Related Stories

  • Sony PS3 hacked again
    Sony’s policy of maintaining control over what software can run on its PS3 console has been undermined – some suggest permanently – by the release of the PS3 LVO decryption keys.
  • Sony data breach lawsuit largely dismissed
    A class-action suit against Sony over a PlayStation Network data breach in April of 2011 has been largely dismissed, after months of consumer backlash and high-profile recriminations against the company.
  • LulzSec Sony Pictures hackers were school chums
    The two hackers from the nefarious cybercriminal group LulzSec arrested in conjunction with the Sony Pictures data breach have turned out to be college friends, sharing a history of cyber-research and seemingly well-meaning training in the arts of security intrusion and detection.
  • 2011: Year of the Database Hack?
    Sony, RSA, Epsilon, Citi, or insert your healthcare organization’s name here – 2011 has been all about the database hack. IBM’s Phil Neray says organizations, especially SMEs, continue adding to their expenses by taking a reactive approach to their database security.

Top 5 Stories


Data breach costs skyrocket as class-action lawsuits become more prevalent

26 October 2012

Data breaches are on the rise, and the scope of the amount of data stolen is getting wider. The rise of “Big Data” heists like the one that Sony has been dealing with for 18 months (77 million accounts were compromised) is opening up the potential for class action suits in such cases to become the norm. And that can add millions of dollars to the cost of the incident.

“Big data breaches…potentially produce large class sizes, making such lawsuits attractive to plaintiffs’ lawyers,” write Sharon Klein and Jeff Vagle, attorneys at the Pepper Hamilton law firm, which has offices nationwide. “Companies that store or process personal information face an increasing risk of class action lawsuits based not only on the company’s use of that information, but also on the theft or misuse of that personal information due to data breach.”

They note that many states, such as California and Delaware, have liberal data breach laws that allow private rights of action for security incidents regardless of the likelihood of injury. That, in turn, has facilitated the rise of class-action lawsuits.

What’s more, the cost of the lawsuits can add significantly to the cost of a data breach for a company. A recent survey of data breach litigation found that the average settlement award in these cases was approximately $2,500 per plaintiff, with mean attorneys’ fees reaching $1.2 million.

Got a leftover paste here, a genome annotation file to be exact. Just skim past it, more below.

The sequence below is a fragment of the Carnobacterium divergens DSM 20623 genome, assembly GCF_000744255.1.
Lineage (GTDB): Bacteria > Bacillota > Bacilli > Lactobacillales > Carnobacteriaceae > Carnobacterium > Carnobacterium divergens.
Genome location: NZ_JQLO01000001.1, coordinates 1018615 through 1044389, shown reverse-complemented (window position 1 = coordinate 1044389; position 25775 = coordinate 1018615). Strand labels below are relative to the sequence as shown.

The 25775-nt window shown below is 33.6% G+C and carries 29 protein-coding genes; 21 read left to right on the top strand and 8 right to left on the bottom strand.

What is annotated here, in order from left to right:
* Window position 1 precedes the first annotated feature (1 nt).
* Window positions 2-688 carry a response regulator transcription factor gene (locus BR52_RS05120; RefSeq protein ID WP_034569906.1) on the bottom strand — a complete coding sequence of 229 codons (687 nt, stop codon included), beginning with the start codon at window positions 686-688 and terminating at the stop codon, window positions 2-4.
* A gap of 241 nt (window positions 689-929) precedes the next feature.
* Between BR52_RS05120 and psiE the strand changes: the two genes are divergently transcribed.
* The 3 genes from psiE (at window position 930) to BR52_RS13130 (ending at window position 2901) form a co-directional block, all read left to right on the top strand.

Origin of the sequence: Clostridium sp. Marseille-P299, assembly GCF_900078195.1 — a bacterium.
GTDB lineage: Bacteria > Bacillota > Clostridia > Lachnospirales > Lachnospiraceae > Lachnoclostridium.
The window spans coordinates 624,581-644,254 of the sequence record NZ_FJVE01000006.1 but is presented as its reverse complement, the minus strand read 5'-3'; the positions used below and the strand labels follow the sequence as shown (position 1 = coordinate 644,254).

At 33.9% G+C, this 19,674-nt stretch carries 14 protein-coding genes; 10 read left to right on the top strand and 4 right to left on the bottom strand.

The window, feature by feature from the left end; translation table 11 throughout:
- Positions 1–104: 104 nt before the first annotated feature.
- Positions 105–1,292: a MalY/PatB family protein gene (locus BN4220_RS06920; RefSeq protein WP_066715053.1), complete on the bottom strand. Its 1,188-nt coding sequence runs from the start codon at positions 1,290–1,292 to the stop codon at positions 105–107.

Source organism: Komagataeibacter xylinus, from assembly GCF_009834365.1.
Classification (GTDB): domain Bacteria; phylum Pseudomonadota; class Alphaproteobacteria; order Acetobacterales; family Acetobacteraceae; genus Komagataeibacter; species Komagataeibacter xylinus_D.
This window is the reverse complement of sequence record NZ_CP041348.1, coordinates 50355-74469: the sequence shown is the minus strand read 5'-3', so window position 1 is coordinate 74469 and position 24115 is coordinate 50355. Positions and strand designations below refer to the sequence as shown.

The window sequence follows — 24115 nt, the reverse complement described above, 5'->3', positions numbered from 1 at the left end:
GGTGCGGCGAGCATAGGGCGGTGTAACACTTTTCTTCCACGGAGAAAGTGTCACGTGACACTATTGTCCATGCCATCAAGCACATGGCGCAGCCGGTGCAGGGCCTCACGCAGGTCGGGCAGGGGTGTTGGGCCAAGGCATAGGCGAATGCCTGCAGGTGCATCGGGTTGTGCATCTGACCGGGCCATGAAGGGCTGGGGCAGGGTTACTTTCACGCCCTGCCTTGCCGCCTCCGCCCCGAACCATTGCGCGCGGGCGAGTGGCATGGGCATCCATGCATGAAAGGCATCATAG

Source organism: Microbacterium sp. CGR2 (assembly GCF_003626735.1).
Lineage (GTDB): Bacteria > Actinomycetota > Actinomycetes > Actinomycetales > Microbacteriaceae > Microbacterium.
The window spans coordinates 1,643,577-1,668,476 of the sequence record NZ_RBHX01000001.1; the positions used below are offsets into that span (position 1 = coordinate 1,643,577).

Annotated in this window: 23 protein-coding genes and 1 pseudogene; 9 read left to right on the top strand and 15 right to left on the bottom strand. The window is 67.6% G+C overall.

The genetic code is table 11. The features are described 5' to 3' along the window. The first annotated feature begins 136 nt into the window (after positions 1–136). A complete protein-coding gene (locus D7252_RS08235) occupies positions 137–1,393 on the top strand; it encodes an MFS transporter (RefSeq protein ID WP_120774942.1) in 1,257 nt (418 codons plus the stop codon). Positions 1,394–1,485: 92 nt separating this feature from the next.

In the Sony example, a class action lawsuit was recently dismissed after hackers compromised the PlayStation Network in April 2011. Plaintiffs brought negligence allegations among other charges. With millions affected, any awarded damages had the potential to fat outweigh the estimated $171 million that the breach itself cost the company – though fortunately for Sony, the case was dismissed.

Klein and Vagle also warned that lawsuits can put a company (if it’s not, say, the size of Sony) out of business. In one such case (company unnamed), plaintiffs sought damages of $5,000 per customer from the defendant, which could have resulted in possible damages totaling in the tens of billions of dollars – far more than the defendant company was worth.

There are steps businesses can take to prevent such a nightmare. First, of course, is to make suredata security measures are a priority. The second step is to monitor what actualy was done with the stolen data—who was actually hurt?

“In spite of these risks, companies may be able to avoid class certification if the plaintiffs fail to establish standing to bring suit on behalf of a class,” the attorneys noted. “A pivotal question for standing is establishing injury-in-fact, which has successfully prevented certification of many purported data breach class actions. Recent cases, however, have been breaking down the court’s resistance to class certifications, raising the stakes in data breach and privacy cases.”

Companies would do well to consider their liability, especially since the size and commonality of breaches are escalating. The Verizon DBIR identifies the loss of 174 million data records in 855 separate incidents in 2011 alone. And, the Ponemon Institute found that 90% of the companies and organizations surveyed in a recent study had had at least one data breach. Further, the advent of cloud computing and the housing of millions of records in central locations in data centers can mean enormous losses of data from a single breach, “which can equal very large classes of potential plaintiffs,” the attorneys concluded.

This article is featured in:
Cloud Computing  •  Data Loss  •  Identity and Access Management  •  Industry News


Comment on this article

You must be registered and logged in to leave a comment about this article.

We use cookies to operate this website and to improve its usability. Full details of what cookies are, why we use them and how you can manage them can be found by reading our Privacy & Cookies page. Please note that by using this site you are consenting to the use of cookies. ×